Haida Tattooing

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Haida peoples have been tattooing and wearing tattoos for a very long time. 

Before contact Haida’s not only tattooed but also had labret piercings, nose piercings and earrings or pendants. 

Body modification was used in ceremonies, to mark stages in ones’ life and to represent clans and lineage. 

In my opinion these modifications made Haida peoples even more visually striking then they already were. 

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Tattoos told a story about the person who had them.

Tattooing was a way for us to express our identity through the crests we wore on our skin.

The designs that were used as tattoos were often acquired through an individual’s clan and lineage.

The Eagle and Raven clan’s and subsequent clans under the two main moieties each hold the rights to certain crests.

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In the past tattoos were ceremonial and were given at potlatches.

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The Haida had skilled and trained tattoo artists.

Haida tattoo drawings and photos show the popularity of form-line tattoo designs.

I love how much strength form line tattoos have and how well they aged.

They are very simple, elegant and strong. 

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The materials used for tattooing early on included fish spines, sharp thorns or bones and later Copper. Tattooing machines were made of metal with three needle-points and the machines handles were made of ivory or bone. There are differing opinions on the types of pigments that were used, some of the materials mentioned include: charcoal of alder or buck brush, magnetite, gunpowder, India ink, or powdered charcoal, Chinese vermilion or hematite.

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Lump of magnetite used for pigment.

The process of tattooing began with the design being drawn onto the person.

The design would then be pricked with needles and more pigment would be added.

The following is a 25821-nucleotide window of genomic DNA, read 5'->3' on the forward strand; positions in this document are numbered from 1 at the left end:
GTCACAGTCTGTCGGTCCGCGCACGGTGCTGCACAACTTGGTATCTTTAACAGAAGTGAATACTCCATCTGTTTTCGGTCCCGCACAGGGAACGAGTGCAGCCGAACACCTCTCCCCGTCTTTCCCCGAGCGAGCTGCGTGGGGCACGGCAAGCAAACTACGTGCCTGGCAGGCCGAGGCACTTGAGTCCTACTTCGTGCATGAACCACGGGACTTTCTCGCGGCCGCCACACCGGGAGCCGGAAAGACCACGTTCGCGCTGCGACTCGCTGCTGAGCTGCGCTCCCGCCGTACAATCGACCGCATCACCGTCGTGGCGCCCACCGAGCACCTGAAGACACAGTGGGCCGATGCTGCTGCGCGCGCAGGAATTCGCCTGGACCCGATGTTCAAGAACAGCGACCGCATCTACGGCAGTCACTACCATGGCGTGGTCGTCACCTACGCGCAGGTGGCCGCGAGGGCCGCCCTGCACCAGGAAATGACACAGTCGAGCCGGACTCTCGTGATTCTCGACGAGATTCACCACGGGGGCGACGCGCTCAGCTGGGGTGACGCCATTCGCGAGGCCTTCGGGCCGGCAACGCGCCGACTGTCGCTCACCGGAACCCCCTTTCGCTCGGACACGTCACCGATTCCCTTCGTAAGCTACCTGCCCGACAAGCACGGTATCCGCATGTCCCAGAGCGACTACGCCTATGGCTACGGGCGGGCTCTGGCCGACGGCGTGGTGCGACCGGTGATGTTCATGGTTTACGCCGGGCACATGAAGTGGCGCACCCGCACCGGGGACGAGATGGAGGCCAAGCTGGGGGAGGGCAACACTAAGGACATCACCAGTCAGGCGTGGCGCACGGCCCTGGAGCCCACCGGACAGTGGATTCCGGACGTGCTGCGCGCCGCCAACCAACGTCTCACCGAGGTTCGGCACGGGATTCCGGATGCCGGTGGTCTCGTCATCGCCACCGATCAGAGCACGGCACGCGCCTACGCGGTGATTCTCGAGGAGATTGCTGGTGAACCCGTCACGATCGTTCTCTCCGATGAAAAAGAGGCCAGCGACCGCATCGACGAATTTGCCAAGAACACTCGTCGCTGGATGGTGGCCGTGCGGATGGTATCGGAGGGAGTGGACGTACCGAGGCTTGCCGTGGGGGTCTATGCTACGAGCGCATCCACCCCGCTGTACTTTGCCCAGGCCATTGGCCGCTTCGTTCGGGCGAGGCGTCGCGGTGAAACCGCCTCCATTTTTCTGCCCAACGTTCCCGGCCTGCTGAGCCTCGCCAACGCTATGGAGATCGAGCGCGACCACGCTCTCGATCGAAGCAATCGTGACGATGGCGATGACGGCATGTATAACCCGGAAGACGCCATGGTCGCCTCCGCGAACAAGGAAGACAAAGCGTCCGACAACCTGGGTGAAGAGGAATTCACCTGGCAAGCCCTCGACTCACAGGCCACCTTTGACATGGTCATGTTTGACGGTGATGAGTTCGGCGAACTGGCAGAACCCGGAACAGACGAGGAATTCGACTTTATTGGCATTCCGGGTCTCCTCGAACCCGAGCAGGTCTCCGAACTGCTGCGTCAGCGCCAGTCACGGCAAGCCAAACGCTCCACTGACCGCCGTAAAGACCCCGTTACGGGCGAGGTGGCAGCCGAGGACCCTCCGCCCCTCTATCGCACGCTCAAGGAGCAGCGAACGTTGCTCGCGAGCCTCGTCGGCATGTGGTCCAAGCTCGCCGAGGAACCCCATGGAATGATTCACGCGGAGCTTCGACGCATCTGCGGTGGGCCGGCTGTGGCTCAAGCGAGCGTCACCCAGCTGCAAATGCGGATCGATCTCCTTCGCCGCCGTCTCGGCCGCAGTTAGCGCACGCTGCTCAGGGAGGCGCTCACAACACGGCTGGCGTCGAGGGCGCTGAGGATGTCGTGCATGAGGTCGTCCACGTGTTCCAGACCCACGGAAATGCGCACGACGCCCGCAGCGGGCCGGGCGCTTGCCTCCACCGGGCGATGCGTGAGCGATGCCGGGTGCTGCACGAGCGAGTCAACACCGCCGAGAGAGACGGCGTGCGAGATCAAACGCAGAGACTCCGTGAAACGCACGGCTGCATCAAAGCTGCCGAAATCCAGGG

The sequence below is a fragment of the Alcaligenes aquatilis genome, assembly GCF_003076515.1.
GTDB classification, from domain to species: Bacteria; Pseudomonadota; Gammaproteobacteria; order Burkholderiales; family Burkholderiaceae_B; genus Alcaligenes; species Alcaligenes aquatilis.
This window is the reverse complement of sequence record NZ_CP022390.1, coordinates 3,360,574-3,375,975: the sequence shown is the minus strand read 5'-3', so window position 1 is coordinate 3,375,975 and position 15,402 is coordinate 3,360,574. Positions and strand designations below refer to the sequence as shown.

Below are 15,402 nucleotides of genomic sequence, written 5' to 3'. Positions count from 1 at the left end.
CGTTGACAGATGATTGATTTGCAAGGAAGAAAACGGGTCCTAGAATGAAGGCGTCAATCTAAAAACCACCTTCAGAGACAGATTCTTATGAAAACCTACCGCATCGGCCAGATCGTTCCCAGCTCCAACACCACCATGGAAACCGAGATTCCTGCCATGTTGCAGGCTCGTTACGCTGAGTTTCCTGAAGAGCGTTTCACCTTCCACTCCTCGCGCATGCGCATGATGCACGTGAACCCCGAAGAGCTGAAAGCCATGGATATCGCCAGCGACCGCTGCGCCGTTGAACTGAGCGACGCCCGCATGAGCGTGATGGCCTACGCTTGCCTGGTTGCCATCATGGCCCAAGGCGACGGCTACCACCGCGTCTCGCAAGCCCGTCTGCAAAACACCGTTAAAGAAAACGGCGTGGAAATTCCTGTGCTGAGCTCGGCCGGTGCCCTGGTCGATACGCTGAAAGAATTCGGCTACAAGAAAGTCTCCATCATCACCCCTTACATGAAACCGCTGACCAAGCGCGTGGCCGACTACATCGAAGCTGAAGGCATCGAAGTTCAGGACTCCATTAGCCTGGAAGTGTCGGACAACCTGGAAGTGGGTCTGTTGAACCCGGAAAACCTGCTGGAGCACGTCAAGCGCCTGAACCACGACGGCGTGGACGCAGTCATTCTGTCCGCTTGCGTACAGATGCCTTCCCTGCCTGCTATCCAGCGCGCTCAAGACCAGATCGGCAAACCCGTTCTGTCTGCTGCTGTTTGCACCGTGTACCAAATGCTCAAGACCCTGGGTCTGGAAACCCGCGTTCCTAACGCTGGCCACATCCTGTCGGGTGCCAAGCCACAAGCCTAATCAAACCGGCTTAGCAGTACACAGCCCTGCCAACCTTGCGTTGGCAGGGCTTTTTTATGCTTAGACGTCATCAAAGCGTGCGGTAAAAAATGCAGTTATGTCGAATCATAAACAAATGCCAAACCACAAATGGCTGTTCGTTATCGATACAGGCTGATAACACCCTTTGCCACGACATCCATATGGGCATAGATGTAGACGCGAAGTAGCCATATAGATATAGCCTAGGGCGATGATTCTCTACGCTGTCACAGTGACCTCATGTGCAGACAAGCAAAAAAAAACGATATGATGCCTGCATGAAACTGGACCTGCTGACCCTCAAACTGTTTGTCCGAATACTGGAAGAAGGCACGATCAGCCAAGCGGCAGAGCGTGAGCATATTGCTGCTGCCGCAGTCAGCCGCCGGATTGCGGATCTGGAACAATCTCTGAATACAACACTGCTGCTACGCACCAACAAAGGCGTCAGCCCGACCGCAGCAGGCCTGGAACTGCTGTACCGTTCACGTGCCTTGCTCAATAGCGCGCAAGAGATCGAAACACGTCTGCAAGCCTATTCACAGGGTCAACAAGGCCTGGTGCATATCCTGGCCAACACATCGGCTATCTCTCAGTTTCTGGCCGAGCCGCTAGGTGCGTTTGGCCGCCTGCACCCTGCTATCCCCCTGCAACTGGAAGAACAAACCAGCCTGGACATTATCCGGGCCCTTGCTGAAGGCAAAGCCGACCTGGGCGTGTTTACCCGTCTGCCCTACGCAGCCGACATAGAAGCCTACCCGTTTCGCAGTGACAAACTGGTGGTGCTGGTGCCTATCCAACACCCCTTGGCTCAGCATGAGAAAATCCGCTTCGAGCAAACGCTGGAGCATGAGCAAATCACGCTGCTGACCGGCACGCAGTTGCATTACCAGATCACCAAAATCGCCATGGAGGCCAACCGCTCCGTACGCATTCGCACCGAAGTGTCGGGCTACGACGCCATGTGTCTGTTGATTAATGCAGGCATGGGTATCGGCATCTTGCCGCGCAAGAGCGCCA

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After contact long sleeves often hid these tattoos.

What once was a symbol of pride for Haida peoples became linked to the pain of having our culture stripped from us.

A major part of that culture was the art of tattooing. 

It is believed that because of this what would have once been tattooed was turned into bracelet designs.

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Pictured: Charles Edenshaw Bracelet

Bracelets were removable art and thus were more acceptable.

In the years since contact we have gone through many changes culturally, politically and spiritually. 

As a result of these changes we have gained strength in who we are and especially in our culture.

This strength has translated into a resurgence of art, singing, dancing and tattooing.

When I got my biggest tattoo I knew what it meant to me, a story that I am not quite ready to share with the world.

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Pictured: One of my tattoos. Patrick Shannon Photo.

It is very easily hidden but it is also just as easily made visible.

Wearing our crests in this way makes us as readable as a totem pole. 

Those who see our tattoos are able to guess our stories. 

I have my next four tattoos planned.

I know the stories I have to share.

My body will someday be readable art.

This is a powerful concept.

Blog written by: Michaela McGuire, Project Officer at GNC & HHC, Photographer and new-ish Skidegate resident.

Sidenote: These are just my researched thoughts and opinions.

 

2 Comments

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  1. In the past our ancestors had to plan a potlatch as part of the tattooing. The tattoos were privileged to the children of the Chief as he and his family (in the old days) were the only ones who had the resources (food, furs, other objects to be paid to the witnesses, the tattoo-er and the chief who had the person in his clan who could do the tattoos.

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  2. “Wearing our crests in this way makes us as readable as a totem pole.” Beautiful! I’ve mentioned this post in one of my own, ‘Inspired by Haida Culture’. Thank you!

    post link: http://wp.me/p3nWoW-k2

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